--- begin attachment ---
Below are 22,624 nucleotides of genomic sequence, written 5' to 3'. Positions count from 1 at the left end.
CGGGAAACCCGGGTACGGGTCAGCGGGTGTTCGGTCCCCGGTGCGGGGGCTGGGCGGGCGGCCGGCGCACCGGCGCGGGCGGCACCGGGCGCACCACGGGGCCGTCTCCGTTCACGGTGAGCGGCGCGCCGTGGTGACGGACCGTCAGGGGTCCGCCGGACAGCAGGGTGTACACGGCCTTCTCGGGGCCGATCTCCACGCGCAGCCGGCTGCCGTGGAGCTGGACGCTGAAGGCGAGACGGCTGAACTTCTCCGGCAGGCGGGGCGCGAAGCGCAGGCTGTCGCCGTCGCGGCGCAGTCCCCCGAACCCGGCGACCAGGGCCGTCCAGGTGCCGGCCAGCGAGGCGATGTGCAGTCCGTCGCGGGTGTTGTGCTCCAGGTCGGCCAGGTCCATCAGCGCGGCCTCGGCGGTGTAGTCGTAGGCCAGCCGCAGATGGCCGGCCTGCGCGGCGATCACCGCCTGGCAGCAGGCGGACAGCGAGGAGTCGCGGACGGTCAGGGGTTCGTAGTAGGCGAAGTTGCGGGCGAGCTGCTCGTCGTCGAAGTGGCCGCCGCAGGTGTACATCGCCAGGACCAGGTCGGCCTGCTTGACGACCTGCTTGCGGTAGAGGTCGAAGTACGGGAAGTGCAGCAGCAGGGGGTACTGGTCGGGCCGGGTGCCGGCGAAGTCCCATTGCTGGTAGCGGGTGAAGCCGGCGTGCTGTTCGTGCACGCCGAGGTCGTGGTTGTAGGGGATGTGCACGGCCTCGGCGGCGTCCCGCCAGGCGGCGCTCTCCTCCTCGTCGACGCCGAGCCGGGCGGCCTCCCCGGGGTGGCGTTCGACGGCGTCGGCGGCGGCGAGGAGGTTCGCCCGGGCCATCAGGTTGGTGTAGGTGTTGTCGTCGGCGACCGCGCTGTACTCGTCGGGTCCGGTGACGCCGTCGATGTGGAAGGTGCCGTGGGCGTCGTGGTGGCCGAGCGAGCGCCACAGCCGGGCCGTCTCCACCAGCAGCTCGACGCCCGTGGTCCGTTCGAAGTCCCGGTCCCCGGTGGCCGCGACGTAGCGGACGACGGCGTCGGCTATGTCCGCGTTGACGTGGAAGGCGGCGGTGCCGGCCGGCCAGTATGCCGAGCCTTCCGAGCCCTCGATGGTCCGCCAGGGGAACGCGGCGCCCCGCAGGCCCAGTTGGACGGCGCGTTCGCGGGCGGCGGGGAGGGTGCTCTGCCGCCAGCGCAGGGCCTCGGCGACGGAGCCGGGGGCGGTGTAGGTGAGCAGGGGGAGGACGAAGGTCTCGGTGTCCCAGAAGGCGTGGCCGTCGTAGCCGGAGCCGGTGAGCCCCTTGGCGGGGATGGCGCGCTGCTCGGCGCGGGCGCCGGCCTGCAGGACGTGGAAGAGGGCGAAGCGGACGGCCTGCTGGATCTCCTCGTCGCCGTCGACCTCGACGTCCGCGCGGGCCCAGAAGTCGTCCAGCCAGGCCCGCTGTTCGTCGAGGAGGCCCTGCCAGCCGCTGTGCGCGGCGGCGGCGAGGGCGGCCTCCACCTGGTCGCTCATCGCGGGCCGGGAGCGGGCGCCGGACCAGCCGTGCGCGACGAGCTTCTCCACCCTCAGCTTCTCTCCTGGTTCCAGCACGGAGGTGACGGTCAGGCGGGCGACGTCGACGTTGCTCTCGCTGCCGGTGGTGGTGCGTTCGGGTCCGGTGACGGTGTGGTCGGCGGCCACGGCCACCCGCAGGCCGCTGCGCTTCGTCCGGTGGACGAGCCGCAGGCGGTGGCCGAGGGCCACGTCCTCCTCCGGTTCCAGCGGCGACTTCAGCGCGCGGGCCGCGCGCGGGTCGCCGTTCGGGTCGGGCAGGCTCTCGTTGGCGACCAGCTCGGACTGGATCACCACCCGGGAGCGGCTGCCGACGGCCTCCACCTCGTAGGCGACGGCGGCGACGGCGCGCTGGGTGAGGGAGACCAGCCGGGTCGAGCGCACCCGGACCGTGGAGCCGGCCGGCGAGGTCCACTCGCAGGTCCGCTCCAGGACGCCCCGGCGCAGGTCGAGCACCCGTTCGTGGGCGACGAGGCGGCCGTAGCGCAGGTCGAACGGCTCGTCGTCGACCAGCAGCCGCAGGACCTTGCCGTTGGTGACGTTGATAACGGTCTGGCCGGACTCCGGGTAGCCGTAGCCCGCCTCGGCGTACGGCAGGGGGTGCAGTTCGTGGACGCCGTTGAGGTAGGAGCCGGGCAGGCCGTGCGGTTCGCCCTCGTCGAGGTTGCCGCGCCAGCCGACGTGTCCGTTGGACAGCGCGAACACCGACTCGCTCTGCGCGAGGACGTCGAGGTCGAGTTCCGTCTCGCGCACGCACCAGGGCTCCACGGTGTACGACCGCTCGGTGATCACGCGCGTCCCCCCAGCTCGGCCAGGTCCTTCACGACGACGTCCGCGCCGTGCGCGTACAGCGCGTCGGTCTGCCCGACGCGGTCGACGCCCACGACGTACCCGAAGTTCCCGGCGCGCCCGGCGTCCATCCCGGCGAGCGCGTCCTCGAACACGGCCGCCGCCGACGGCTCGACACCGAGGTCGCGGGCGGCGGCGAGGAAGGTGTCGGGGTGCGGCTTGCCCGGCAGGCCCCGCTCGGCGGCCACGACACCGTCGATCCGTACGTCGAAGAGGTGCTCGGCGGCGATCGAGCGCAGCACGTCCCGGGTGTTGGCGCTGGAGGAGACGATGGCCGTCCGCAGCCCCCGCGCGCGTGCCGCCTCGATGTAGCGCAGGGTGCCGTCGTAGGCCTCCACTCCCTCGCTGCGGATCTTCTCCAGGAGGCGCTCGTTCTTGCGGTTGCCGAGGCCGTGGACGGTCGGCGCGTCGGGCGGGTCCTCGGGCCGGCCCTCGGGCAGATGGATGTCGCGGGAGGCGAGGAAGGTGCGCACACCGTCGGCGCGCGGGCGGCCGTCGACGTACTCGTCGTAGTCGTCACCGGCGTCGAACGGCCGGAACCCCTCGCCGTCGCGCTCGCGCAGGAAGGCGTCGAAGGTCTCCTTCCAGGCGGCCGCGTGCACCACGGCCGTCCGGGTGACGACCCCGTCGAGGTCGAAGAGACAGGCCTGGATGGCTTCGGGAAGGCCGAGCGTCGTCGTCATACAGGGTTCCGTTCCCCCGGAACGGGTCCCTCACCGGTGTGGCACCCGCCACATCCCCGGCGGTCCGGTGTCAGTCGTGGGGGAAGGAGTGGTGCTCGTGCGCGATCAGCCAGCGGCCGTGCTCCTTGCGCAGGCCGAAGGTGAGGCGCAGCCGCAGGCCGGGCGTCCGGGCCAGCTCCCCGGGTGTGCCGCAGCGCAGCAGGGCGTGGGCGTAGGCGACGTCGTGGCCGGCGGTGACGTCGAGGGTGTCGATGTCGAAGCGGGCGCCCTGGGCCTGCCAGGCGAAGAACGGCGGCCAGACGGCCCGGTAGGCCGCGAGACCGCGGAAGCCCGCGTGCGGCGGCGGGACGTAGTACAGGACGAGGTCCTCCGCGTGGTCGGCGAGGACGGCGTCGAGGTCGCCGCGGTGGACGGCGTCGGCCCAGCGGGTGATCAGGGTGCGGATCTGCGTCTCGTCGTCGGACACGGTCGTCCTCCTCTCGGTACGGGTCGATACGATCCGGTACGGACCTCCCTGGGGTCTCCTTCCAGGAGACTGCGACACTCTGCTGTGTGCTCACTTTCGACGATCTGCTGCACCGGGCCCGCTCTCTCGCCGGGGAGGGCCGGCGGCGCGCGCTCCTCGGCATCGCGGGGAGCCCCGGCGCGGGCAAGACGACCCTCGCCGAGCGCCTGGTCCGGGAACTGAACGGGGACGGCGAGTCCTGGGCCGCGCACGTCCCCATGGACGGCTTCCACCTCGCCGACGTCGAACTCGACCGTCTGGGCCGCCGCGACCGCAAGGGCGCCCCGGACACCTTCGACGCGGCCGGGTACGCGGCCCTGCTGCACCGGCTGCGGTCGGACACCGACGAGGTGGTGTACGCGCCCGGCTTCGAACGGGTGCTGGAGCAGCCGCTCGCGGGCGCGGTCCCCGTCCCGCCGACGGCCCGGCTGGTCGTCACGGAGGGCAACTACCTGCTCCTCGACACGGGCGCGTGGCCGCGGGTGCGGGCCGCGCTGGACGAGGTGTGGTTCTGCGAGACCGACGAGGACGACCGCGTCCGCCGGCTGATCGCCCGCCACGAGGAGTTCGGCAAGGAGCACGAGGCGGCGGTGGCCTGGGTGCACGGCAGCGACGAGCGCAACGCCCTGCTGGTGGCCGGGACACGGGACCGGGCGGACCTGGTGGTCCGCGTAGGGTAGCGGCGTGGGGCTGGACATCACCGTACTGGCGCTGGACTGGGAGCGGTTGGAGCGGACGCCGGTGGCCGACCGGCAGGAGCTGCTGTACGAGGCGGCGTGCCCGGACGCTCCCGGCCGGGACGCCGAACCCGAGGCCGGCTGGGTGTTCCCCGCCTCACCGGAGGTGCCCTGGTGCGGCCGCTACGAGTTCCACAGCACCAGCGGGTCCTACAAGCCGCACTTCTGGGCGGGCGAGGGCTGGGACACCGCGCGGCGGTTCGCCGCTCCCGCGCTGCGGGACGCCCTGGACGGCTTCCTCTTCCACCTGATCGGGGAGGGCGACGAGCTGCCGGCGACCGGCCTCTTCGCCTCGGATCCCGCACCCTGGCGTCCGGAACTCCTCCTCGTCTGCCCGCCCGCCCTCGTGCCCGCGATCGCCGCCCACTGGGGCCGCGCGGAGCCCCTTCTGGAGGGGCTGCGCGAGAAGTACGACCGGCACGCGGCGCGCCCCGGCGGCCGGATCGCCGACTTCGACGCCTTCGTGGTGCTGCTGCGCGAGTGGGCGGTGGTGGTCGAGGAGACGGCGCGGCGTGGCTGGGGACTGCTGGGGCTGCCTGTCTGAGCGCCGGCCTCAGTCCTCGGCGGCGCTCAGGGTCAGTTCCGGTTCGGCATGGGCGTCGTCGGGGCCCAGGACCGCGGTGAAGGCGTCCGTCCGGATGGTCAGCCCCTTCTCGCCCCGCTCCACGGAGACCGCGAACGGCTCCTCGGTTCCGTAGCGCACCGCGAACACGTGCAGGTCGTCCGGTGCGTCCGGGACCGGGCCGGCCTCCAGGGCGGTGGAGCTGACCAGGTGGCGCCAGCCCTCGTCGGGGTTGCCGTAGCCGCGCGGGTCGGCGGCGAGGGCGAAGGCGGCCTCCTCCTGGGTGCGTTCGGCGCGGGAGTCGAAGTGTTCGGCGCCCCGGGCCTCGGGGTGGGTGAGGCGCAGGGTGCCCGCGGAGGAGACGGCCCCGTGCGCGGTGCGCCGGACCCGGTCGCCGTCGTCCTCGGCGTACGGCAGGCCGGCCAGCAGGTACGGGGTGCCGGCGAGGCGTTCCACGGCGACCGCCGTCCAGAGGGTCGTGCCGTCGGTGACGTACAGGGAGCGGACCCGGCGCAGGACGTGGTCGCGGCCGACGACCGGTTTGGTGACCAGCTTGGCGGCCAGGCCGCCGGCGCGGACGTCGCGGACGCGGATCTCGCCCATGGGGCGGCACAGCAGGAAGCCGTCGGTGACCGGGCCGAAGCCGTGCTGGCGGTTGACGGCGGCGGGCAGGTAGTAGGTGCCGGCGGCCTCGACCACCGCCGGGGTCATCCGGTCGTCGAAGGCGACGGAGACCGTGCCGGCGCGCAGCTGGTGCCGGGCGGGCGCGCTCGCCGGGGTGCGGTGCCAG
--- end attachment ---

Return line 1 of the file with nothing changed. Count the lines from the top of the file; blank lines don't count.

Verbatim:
Below are 22,624 nucleotides of genomic sequence, written 5' to 3'. Positions count from 1 at the left end.